As the day began, everybody gathered at the cockpit table where Geoff gave Mum, Tanya and I a briefing on what we were going to do today. Our tasks included practicing reefing ( which is making the sail smaller in case of big winds ) putting the sail up and down, and, most notably….a night sail.
We disembarked from the bouy at nine o’clock, where only five minutes from leaving the mooring bouy, we practiced reefing and putting the sails up and down. Today there was not enough wind to sail, but it was still a beautiful day in the Gocek gulf.
Although there was no wind, we motorsailed to the next bay, where, once again, we picked up a mooring bouy. I parked it up, while Tanya caught the bouy and mum tied the boat up on the bouy. At the beach, I built a den in the trees at the shoreline, which I hope next time I go to the bay, will still be there!
Tanya and mum went off paddle boarding, which is another achievement that Tanya can cross off her bucket list of things she wants to try and do. And to be fair she did do really well especially as Yasica adasi is normally really bumpy with the wash from passing rocks. The current was quite strong too so ( with mum shepherding ) Tanya really had to work hard to come through the tide to get back to the boat! Speaking of “Sheperding”, Asena impressed again, as she normally does when someone sees it for the first time, with her white German Shepard swimming dog rescues!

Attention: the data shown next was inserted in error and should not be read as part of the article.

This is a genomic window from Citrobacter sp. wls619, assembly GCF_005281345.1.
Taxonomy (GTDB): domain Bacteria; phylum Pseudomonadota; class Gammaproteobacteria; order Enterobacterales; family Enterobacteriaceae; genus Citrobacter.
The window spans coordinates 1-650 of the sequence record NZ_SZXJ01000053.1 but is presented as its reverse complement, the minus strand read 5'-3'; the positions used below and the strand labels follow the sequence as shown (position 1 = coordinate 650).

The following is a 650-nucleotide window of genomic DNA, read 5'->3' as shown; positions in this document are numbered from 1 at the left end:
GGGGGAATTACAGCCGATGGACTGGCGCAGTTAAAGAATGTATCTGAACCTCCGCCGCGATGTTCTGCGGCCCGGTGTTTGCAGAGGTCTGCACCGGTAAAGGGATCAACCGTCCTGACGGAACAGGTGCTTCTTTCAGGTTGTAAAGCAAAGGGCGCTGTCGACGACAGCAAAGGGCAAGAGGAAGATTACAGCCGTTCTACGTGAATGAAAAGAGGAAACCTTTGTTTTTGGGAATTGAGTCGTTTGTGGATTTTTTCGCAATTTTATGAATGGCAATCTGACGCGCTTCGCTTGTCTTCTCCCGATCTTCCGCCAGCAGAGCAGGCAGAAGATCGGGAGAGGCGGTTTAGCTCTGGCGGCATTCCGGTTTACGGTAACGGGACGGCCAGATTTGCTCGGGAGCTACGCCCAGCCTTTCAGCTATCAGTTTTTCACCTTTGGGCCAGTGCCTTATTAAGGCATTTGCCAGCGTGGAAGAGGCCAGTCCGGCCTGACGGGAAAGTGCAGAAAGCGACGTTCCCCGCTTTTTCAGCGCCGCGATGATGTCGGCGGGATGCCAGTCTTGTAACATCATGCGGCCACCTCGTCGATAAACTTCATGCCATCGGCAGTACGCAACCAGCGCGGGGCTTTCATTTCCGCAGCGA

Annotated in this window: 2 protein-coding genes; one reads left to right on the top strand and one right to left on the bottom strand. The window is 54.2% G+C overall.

If anyone falls from a paddle board and creates a splash, Asena is off! She dives from the platform of the boat and swims to whoever has come off, she picks up the eboard leash in her mouth and tows the board and passenger back to the boat! Even if they don’t want to go that way!!
For two hours, we relaxed and rested preparing ourselves for the four hour trip from this bay, back to the marina in Fethiye.
We then left at exactly six o’clock, where we guided ourselves through the islands and an amazing sunset and into the wide and vast sea. We used our navigational charts and our pilot book to plot out our route, which would take four hours. On route, there was a small but uncomfortable swell, which rocked the boat side to side, causing quite a stir downstairs, and also making the dogs very nervous!
This was my first ever night sail and was actually really exciting. The ships compasses weren’t illuminating and need re swinging as they are out, so mum and Geoff navigated from their plan using hand bearing compasses, mums training for her day skipper so night navigation is important.
When we reached the marina, it was half past nine, so we had sailed quicker then we thought we would, and ultimately the night sail was successful.